Bernie's campaign is failing him: The Sanders revolution is being undermined by outmatched, reckless advisors

Despite a huge win in Wisconsin, Sanders once again finds himself playing from behind after a series of missteps

Published April 8, 2016 9:57AM (EDT)

Bernie Sanders (AP/Paul Sancya)
Bernie Sanders (AP/Paul Sancya)

If there has been a dumber controversy in the Democratic primary this cycle than whatever we’re calling the back-and-forth over who said what about whose qualifications for the presidency – Unqualified-gate? Unqualified-ghazi? – I am hard-pressed to remember it. The screeching for the last 36 hours, starting with Bernie Sanders’s tone-deaf comments in Philadelphia and the Hillary supporters who clutched their pearls in response (the tone-policing on Lawrence O’Donnell’s show Wednesday night was egregious enough that I haven’t turned on my TV since then) has been enough to make pouring molten lead into one’s ears feel like a rational response.

It was the end of what must have been a whiplash-inducing week for Sanders. Just last Sunday, the New York Times published the type of post-mortem for his presidential run that one does not usually see until either a campaign is circling the drain or has already been suspended. The story featured Sanders advisers, on the record, second-guessing themselves and the candidate for strategies they followed throughout 2015 that may have failed to take advantage of Hillary Clinton’s weaknesses and put Sanders in a better position to grab the nomination. Usually this sort of assessment can be read as campaign advisers polishing their resumes for future employers, but I thought this one should scare people off. If anything, the failure to anticipate Clinton’s problems and position Sanders to take advantage shows a lack of both preparation and imagination.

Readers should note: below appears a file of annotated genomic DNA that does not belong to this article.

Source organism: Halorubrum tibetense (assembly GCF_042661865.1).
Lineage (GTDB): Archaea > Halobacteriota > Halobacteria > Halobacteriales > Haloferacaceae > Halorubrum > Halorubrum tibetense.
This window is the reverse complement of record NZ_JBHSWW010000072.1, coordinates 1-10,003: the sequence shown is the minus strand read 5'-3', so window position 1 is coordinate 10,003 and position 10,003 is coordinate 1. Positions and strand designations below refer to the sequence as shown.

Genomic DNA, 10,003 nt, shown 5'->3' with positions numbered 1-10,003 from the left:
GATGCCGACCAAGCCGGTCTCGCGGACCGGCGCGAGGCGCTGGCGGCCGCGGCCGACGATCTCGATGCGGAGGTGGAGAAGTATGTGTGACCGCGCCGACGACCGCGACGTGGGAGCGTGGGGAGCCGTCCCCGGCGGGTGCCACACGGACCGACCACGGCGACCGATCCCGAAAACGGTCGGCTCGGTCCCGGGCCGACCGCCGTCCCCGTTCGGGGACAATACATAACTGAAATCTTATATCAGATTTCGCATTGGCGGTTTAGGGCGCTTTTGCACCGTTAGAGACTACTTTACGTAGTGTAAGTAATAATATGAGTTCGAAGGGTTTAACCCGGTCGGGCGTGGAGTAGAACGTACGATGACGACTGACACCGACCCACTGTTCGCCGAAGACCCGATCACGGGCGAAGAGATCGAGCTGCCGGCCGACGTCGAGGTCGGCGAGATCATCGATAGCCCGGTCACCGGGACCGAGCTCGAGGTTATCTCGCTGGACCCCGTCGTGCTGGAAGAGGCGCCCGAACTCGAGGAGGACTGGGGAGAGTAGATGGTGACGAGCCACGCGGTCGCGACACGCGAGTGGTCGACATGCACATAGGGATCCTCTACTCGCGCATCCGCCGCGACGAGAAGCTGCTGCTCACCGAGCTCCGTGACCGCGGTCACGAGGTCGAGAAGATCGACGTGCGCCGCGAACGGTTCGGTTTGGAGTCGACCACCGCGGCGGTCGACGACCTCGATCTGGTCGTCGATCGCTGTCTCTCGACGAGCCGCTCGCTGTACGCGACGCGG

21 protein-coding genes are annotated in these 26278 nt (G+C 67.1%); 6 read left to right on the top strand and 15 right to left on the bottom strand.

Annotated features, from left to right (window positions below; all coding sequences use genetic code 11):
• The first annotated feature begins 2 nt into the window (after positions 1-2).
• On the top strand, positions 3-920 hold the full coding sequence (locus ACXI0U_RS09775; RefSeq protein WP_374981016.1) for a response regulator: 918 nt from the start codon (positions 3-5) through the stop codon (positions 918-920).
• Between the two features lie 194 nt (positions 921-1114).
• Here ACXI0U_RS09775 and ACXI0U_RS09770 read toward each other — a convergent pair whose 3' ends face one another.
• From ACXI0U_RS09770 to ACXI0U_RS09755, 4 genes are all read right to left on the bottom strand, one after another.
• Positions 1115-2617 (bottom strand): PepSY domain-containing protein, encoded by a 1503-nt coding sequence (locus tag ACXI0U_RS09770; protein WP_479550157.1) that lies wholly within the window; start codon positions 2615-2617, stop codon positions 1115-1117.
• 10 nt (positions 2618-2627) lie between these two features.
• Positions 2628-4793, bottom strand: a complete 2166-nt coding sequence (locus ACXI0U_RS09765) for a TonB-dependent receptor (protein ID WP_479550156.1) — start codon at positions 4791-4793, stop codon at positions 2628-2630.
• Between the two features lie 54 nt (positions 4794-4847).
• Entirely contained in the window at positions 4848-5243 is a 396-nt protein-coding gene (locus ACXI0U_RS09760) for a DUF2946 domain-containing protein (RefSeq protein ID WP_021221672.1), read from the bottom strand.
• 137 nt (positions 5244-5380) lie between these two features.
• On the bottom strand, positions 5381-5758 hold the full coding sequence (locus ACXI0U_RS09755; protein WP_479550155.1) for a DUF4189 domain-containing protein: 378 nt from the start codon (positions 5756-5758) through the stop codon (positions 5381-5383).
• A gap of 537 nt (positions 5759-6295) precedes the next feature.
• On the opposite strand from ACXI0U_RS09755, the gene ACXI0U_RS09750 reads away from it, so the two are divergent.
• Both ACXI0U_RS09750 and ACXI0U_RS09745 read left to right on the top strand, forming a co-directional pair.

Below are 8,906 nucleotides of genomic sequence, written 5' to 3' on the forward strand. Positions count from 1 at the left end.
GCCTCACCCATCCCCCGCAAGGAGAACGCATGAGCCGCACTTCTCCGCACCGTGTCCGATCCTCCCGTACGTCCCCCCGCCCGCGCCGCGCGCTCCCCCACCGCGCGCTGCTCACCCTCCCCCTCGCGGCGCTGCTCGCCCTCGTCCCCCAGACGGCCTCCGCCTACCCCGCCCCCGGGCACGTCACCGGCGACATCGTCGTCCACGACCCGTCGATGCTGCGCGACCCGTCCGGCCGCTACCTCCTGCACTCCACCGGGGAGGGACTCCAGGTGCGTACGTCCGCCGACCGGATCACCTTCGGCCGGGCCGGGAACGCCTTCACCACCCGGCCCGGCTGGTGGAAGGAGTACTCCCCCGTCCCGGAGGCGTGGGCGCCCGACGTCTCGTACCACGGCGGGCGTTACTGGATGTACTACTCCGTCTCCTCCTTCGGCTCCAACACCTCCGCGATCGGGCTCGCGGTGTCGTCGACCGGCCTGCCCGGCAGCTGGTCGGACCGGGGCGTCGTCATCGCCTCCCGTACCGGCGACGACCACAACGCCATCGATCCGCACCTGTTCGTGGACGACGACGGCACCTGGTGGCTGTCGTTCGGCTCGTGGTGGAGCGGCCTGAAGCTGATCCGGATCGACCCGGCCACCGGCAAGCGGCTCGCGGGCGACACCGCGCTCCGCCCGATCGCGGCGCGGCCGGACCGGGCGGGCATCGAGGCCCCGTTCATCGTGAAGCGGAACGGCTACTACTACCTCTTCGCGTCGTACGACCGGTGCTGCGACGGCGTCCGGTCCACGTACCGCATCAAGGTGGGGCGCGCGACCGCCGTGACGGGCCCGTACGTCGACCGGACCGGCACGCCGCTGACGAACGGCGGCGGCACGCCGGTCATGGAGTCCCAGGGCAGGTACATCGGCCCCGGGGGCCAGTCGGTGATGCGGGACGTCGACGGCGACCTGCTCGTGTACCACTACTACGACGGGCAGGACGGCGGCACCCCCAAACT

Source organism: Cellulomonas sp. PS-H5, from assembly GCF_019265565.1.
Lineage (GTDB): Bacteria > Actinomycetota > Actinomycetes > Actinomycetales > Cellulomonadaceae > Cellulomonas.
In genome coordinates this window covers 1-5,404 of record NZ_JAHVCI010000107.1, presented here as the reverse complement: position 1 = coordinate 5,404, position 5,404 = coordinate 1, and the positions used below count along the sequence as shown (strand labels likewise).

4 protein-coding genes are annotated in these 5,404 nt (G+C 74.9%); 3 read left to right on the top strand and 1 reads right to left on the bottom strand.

The Times piece, as well as the floundering interview in the New York Daily News and the “unqualified” dust-up, bracketed Sanders’s win in Tuesday’s Wisconsin primary, which could have given the campaign an energy boost if it didn’t feel like such a Pyrrhic victory. Yes, I know he won all but one county in the state and beat Clinton by 100,000 votes, but, (a) he also outspent her something like 2.5-to-1 in the race, and (b) she had all but conceded the state to him well before the voting started. For all their public happiness, I’m betting that inside the Sanders campaign, they know this.

I’m not going to recap all the details of the back-and-forth over the “unqualified” comments, but combined with the Times article (was that only five days ago?), it laid bare something that has been obvious for some time: Sanders is being ill-served by the people he has hired to run his campaign. And it also laid bare one of the conclusions of the Times that had also been obvious to anyone paying attention, which is that this is not a campaign that was ever built to win the nomination.